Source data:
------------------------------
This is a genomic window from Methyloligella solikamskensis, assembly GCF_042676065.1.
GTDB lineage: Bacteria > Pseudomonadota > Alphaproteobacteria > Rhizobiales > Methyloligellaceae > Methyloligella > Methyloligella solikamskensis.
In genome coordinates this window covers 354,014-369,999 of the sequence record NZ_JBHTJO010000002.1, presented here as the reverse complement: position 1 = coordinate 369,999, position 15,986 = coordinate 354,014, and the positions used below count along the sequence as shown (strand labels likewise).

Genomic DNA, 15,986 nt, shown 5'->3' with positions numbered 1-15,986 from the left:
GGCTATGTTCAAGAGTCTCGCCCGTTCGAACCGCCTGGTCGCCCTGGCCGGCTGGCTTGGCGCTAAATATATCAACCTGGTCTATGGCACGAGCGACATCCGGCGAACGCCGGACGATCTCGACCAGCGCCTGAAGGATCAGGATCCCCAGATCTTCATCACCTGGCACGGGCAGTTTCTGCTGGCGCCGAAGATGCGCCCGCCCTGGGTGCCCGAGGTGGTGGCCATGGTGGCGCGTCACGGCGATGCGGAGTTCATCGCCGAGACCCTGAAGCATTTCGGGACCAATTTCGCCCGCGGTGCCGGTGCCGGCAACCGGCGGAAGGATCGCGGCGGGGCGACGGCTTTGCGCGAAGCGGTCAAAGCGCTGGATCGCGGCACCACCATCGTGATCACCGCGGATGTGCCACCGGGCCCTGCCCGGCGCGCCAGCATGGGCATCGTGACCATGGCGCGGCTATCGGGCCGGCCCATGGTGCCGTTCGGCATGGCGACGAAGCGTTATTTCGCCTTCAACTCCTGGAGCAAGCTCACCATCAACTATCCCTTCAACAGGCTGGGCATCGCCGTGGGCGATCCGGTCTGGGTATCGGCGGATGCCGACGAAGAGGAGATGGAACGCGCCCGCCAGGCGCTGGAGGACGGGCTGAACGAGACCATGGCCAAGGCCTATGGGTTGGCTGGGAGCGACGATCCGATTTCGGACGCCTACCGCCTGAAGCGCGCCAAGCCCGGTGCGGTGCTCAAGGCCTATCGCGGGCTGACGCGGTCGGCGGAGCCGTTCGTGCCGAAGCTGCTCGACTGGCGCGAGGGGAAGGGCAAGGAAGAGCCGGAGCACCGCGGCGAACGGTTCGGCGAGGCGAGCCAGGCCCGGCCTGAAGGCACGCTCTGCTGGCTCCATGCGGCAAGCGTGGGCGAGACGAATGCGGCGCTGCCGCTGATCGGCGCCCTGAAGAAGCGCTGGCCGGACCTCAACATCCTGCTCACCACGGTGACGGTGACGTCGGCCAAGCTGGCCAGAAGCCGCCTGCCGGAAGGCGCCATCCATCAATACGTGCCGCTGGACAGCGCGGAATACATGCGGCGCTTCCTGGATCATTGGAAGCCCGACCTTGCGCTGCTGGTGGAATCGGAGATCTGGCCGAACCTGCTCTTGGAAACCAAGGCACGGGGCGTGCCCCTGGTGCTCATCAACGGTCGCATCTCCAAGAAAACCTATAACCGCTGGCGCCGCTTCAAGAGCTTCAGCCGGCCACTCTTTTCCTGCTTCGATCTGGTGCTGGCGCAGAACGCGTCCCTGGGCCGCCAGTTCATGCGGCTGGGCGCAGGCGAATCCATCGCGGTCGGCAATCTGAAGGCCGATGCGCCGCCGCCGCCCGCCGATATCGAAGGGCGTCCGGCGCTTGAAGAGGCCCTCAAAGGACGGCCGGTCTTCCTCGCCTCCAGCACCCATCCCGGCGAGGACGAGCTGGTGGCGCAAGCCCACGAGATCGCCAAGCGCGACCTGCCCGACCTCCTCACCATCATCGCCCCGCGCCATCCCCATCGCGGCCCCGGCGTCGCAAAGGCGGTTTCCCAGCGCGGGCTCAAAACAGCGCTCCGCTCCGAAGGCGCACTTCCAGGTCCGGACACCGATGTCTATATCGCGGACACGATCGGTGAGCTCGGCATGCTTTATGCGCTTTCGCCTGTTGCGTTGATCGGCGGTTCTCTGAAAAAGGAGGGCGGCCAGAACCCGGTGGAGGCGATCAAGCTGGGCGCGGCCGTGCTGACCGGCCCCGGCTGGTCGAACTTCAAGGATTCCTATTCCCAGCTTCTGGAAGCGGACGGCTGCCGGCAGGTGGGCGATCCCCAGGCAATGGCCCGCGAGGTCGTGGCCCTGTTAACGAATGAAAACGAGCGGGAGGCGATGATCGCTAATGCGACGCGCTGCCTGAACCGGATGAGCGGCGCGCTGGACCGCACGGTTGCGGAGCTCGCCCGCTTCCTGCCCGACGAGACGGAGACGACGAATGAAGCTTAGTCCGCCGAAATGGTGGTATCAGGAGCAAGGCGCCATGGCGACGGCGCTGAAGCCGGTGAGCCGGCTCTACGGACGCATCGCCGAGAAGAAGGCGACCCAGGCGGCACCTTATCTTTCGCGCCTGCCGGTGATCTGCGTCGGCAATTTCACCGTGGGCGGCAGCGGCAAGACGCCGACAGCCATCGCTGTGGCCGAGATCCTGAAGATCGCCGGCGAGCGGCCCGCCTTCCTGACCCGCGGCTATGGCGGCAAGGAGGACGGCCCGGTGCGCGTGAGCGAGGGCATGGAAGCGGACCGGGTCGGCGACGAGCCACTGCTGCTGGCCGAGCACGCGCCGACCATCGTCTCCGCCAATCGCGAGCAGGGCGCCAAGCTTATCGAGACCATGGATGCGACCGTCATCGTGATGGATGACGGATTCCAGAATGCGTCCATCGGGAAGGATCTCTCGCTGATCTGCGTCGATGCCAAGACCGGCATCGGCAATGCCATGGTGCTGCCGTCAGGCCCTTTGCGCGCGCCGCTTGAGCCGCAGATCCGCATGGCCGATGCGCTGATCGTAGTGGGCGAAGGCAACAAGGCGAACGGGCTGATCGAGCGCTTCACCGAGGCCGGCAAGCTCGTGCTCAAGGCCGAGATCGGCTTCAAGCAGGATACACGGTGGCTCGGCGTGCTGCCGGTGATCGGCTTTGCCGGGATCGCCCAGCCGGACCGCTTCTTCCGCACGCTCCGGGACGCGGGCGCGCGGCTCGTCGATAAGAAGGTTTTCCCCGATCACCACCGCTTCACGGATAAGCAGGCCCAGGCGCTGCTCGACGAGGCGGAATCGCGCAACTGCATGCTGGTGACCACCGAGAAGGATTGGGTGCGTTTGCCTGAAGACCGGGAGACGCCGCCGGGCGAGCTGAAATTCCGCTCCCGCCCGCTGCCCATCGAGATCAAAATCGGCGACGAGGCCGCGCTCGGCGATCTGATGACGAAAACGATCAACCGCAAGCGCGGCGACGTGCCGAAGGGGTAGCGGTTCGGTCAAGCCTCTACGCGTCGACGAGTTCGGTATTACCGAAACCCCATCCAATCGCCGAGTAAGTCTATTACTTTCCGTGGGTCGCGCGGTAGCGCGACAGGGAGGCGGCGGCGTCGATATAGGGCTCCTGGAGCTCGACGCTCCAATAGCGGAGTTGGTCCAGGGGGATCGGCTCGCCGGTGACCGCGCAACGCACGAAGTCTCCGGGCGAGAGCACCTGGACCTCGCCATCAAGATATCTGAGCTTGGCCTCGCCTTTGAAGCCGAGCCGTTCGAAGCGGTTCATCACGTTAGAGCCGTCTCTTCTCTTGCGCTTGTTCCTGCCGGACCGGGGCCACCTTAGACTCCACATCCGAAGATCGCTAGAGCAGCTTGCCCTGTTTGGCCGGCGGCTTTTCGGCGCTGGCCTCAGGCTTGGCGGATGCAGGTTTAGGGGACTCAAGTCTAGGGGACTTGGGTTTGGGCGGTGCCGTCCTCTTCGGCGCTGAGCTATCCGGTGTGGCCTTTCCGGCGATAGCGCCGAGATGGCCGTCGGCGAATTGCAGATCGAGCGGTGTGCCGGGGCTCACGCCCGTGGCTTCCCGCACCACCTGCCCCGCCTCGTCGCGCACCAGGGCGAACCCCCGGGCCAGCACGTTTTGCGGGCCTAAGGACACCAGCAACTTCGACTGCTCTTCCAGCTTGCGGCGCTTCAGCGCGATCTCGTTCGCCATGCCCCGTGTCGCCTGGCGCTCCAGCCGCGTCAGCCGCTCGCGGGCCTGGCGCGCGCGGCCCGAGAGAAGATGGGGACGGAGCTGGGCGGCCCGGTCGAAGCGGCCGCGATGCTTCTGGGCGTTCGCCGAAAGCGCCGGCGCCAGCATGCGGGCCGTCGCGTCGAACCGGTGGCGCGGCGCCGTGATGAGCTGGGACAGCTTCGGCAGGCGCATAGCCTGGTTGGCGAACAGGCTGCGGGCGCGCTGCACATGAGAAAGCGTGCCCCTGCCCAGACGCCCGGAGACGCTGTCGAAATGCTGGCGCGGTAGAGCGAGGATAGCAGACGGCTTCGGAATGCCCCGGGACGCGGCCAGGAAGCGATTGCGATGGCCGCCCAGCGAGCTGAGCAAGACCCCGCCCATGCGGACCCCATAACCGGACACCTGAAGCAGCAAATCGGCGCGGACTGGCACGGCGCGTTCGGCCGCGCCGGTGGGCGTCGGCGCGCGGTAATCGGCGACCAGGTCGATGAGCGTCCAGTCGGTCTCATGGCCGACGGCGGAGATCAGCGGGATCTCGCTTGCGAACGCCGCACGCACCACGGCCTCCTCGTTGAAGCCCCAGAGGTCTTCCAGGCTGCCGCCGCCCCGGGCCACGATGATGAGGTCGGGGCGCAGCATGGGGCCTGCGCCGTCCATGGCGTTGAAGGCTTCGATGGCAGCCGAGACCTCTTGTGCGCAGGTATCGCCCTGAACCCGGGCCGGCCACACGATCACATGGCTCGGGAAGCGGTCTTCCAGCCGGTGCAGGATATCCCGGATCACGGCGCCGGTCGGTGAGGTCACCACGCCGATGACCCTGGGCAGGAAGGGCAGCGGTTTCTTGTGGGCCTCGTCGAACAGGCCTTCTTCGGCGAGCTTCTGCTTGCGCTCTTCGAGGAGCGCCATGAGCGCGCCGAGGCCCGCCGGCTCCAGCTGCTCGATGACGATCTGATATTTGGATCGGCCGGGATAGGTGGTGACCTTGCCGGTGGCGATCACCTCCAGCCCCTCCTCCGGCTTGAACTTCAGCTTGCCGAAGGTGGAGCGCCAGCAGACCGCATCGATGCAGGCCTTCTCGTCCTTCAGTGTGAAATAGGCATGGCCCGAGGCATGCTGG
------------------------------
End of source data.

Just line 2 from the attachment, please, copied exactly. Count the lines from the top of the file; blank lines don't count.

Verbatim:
GTDB lineage: Bacteria > Pseudomonadota > Alphaproteobacteria > Rhizobiales > Methyloligellaceae > Methyloligella > Methyloligella solikamskensis.